Iran’s proxy forces in Iraq could operate independently of Iran’s wishes. They may inadvertently draw the UK into armed conflict with Iran. Only comprehensive domestic reform in Iraq can minimise the threat of these groups.
Iran supports and trains large Shia militias in the Popular Mobilisation Forces (PMF). The PMF were formed in response to the disintegration of the Iraqi military in the face of ISIS. These groups include Kata’ib Hezbollah, Asaib Ahl al-Haq, The Badr Organisation and others. Members of these militias occupy key positions in Iraqi institutions and occupy seats in the Iraqi Parliament. These groups are key fronts for Iranian influence in Iraq.
While Iran undoubtedly wields decisive influence in these groups, this does not translate into direct control. Iran’s proxy groups generally behave according to their own best interests, taking into account local considerations. Some of these militias lack a clear command structure and are, in the words of researcher Michael Knights, “extraordinarily complex, and hard to manage at the best of times”.
For example, Kata’ib Hezbollah has carried out lethal strikes against western forces in Iraq. In response, the US has struck Kata’ib Hezbollah’s bases throughout Iraq and Syria and assassinated its leader, Abu Mahdi Al-Muhandis.
UK policy must recognise that two emerging trends in Iraq might weaken Iran’s control of these groups. These are the growing political conflict between Shia clergy in Najaf (Iraq) and Qom (Iran), and emerging Iraqi nationalism.
The Najaf-Qom dispute is a fundamental disagreement between two distinct worldviews. The Najaf clergy advance the traditional belief that they should have limited involvement in governance. In contrast, Qom is the home of Valeyet-e which is the current political system of Iran and involves key control of state matters by the Shia clergy. This dispute has taken on strong political dimensions. Iranian efforts to dominate Iraq have become increasingly unpopular amongst the Iraqi public and the Najaf clergy is seeking to regain prominence after decades of Baathist repression. Most recently, PMF militias loyal to Najaf have left the PMF at Najaf’s beckoning, as Iraqi efforts to exert control over the PMF and absorb it into the state increase. This move damages the legitimacy of the remaining pro-Iranian groups. Since the PMF originally formed at Sistani’s behest in 2014, the public has called for Najaf-aligned groups to withdraw, which damages the legitimacy initially held by the PMF.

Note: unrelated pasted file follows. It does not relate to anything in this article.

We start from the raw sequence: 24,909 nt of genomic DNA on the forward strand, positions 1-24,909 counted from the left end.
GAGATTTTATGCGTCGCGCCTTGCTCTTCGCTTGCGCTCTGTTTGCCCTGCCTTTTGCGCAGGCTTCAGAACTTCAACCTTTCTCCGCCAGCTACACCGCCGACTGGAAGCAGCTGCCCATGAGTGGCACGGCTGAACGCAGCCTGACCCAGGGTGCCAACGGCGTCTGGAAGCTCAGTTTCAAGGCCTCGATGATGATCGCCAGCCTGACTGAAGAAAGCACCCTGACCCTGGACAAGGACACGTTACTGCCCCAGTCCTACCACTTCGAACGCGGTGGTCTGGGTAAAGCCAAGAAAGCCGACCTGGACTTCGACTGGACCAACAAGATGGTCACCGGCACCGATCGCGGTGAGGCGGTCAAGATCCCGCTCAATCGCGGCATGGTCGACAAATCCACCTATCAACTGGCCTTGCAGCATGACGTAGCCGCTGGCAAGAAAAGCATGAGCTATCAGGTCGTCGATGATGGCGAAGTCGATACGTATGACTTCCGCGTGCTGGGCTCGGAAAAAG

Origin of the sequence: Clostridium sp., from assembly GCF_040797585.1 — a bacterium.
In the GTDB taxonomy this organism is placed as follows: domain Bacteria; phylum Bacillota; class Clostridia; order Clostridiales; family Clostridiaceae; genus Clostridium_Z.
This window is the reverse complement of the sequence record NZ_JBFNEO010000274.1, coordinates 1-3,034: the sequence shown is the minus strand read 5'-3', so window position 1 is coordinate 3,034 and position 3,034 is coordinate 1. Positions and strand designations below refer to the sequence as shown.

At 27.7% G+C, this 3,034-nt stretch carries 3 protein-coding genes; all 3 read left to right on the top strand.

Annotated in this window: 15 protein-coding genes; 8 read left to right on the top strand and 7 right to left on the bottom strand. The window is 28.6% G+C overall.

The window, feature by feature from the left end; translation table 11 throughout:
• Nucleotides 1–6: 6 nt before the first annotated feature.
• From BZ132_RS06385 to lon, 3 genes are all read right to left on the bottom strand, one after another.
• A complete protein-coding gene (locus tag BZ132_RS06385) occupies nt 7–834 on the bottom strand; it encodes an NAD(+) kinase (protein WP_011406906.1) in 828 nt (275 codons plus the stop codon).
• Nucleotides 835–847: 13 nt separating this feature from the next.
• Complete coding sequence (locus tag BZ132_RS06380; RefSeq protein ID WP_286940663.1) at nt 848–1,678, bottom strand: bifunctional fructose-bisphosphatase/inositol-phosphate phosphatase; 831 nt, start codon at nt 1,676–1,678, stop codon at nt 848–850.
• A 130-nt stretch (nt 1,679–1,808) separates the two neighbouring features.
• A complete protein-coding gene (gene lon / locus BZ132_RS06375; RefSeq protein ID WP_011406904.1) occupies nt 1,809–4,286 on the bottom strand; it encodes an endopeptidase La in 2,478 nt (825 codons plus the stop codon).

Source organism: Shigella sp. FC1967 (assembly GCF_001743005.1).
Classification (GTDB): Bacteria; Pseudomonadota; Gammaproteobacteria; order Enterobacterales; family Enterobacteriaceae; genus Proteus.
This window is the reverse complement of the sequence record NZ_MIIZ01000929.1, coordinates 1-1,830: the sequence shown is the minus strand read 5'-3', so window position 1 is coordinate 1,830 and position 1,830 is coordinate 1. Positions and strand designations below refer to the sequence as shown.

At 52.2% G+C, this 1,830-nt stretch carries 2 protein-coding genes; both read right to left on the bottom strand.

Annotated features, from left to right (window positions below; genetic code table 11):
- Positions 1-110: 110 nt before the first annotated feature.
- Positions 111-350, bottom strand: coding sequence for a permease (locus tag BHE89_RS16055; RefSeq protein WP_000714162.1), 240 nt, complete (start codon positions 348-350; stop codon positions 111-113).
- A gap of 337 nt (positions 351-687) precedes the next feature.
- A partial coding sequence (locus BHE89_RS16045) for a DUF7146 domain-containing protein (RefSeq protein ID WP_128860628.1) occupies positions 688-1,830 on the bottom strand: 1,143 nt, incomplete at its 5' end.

Likewise, emerging Iraqi nationalism is going to frustrate Iran’s efforts to control the PMF groups it carefully cultivated. Iraq has seen repeated and widespread protests against the perceived chronically corrupt and inept post-2003 political system as well as the foreign influence considered to contribute to its failure. The 2019 protests, which started in October, saw several hundred thousand protestors stall the nation’s economy in pursuit of political reform. Iran itself was often the target of these protests, with the Iranian consulate in Najaf being burnt down. These protests have also rallied against foreign interference more broadly. As recently as January of this year protestors decried Iraq’s role as staging ground for any would-be conflict between Iran and the US. Iran-backed militias have harshly opposed the protests. They are alleged to have used lethal violence against protestors.
The burgeoning Najaf-Qom dispute and emerging Iraqi nationalism has the potential to socially and politically ostracise Iran-backed Shia militias, given Iran’s sharp dip in popularity in Iraq. The removal of pro-Najaf forces from the PMF strips them of the legitimacy it gave them, and their opposition to the widespread protests might damage their standing in any new political order that may emerge.
In order to avoid social and political ostracisation, they may aggressively target Western forces to co-opt the widespread unpopularity of foreign interference in Iraq and offset their own foreign backing. As well as, this Iranian-backed groups may agitate any nationalist government in Baghdad, which they may perceive as a threat to their existence or as anti-Shia.
This has significant policy implications for the UK. Should an Iranian-backed militia strike coalition forces without Iranian approval, it could spark conflict. The US has already struck both key Iranian officials in Iraq and Iran-backed militias. If Iran’s proxies aggressively target Western forces, US response may precipitate war.
Consequently, British policy should be to strengthen the Iraqi state and diffuse tensions with Iran regionally. The UK must recognise that its interests are best served by helping to combat the chronic levels of corruption within the Iraqi state, to restore its capacity and legitimacy. In tandem, diplomatic efforts with Iran must be renewed.
The 2015 Nuclear Deal showed that diplomatic settlements with Iran are achievable, sustainable, and able to greatly reduce tensions. Relations with Iran could be guaranteed despite the dismal state of US-Iran diplomacy given the UK’s track record in maintaining notably better relations. Only decisive diplomatic engagement with Iran can remove the risk of war.
Jack Sargent is co-Head of Agora’s Defence & Security Programme.